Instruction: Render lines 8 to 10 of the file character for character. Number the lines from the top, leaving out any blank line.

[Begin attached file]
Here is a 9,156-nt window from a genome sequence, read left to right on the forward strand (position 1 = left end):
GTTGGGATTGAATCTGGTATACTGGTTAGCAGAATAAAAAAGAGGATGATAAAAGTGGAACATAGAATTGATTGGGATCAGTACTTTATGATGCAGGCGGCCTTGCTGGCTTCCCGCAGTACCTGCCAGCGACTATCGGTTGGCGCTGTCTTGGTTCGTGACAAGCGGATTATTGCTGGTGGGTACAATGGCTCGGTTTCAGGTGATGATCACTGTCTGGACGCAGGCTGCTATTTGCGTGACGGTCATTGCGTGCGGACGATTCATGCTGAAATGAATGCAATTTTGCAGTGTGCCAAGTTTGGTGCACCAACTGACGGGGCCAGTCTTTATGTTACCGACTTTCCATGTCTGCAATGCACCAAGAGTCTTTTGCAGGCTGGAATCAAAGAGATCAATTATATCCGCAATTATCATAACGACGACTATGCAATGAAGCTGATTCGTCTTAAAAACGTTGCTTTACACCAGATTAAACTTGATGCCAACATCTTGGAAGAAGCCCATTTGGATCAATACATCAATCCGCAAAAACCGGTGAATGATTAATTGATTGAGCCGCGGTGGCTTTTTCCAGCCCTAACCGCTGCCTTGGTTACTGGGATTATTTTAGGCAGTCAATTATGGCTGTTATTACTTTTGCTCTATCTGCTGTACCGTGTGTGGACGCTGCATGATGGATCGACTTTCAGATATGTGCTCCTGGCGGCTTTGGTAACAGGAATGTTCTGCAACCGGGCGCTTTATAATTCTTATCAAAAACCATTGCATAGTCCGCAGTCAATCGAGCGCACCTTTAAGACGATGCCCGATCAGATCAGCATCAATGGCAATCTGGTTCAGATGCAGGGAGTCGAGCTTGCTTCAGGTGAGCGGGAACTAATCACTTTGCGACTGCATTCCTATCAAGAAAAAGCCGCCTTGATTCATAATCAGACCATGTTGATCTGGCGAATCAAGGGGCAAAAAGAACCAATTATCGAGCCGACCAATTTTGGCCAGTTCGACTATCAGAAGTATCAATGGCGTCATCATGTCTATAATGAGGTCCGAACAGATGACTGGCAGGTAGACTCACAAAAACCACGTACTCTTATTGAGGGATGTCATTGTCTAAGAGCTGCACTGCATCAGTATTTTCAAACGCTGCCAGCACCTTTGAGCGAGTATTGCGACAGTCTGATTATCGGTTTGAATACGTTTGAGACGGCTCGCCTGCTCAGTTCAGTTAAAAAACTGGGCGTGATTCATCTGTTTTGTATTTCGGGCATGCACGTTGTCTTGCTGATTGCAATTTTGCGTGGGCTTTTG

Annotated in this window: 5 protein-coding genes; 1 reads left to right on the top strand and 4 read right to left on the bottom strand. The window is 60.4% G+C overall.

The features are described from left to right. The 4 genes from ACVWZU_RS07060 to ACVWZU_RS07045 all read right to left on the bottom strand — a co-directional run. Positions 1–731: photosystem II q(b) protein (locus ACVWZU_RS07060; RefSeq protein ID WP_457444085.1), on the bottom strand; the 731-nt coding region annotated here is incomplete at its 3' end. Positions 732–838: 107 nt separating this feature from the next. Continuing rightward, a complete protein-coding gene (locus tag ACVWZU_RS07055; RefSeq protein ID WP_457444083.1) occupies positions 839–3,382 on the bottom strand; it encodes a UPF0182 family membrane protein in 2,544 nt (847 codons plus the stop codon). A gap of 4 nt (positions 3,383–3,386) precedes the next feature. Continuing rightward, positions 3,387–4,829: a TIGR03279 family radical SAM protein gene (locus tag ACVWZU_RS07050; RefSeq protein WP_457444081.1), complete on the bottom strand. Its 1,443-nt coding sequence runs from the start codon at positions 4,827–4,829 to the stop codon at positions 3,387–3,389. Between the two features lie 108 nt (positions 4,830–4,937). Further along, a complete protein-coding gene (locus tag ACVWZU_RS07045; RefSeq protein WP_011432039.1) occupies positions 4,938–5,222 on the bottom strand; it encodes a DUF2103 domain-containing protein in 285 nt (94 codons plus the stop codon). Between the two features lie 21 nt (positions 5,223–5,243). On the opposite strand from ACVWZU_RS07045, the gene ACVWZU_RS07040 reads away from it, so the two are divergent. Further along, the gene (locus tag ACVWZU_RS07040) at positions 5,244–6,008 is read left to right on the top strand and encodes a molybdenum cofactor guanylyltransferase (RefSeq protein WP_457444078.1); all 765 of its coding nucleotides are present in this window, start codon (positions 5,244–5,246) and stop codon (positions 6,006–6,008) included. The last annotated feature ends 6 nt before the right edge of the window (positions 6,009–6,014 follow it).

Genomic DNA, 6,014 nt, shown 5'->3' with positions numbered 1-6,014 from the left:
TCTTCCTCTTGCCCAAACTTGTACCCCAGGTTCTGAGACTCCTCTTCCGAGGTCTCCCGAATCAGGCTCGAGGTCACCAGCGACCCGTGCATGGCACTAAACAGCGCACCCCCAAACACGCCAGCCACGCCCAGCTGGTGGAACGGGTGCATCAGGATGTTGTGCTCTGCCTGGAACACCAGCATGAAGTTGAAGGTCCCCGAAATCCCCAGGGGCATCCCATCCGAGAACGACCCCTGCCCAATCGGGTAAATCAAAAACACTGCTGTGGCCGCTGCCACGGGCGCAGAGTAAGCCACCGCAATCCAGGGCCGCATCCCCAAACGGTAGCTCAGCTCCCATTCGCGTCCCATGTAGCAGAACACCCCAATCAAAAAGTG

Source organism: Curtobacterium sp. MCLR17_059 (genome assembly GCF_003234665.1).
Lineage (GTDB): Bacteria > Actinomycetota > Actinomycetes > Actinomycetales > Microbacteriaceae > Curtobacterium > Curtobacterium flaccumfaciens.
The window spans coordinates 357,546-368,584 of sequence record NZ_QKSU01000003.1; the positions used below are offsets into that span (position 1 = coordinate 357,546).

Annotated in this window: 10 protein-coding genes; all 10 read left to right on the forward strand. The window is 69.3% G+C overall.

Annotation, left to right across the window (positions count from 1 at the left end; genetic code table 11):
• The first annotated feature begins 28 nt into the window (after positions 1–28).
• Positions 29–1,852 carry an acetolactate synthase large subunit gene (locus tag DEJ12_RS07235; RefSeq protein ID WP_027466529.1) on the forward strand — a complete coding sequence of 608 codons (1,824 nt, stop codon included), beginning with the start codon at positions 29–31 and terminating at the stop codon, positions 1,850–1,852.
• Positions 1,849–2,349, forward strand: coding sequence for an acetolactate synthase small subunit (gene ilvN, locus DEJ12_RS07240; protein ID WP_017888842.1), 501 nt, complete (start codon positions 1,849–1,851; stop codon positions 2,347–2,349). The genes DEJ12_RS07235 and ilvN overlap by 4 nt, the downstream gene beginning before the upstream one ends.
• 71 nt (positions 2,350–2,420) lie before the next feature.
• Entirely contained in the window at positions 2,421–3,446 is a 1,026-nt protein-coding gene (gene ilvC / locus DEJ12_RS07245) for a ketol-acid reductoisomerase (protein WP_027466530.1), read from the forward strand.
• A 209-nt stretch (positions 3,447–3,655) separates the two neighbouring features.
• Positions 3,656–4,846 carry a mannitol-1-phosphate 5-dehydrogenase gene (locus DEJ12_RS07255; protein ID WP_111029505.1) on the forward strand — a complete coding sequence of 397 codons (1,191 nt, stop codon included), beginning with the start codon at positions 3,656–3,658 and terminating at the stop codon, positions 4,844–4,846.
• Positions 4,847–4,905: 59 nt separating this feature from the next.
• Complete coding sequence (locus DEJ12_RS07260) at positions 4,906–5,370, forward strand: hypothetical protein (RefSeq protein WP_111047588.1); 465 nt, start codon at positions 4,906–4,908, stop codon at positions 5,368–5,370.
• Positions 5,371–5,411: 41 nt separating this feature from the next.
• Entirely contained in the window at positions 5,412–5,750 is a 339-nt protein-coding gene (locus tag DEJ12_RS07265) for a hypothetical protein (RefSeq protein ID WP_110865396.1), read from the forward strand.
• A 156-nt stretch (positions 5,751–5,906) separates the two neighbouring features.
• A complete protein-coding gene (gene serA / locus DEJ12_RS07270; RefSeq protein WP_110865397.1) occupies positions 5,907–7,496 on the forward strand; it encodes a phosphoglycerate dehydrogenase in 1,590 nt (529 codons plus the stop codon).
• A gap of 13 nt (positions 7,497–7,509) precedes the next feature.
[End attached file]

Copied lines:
Lineage (GTDB): Bacteria > Actinomycetota > Actinomycetes > Actinomycetales > Microbacteriaceae > Curtobacterium > Curtobacterium flaccumfaciens.
The window spans coordinates 357,546-368,584 of sequence record NZ_QKSU01000003.1; the positions used below are offsets into that span (position 1 = coordinate 357,546).

Annotated in this window: 10 protein-coding genes; all 10 read left to right on the forward strand. The window is 69.3% G+C overall.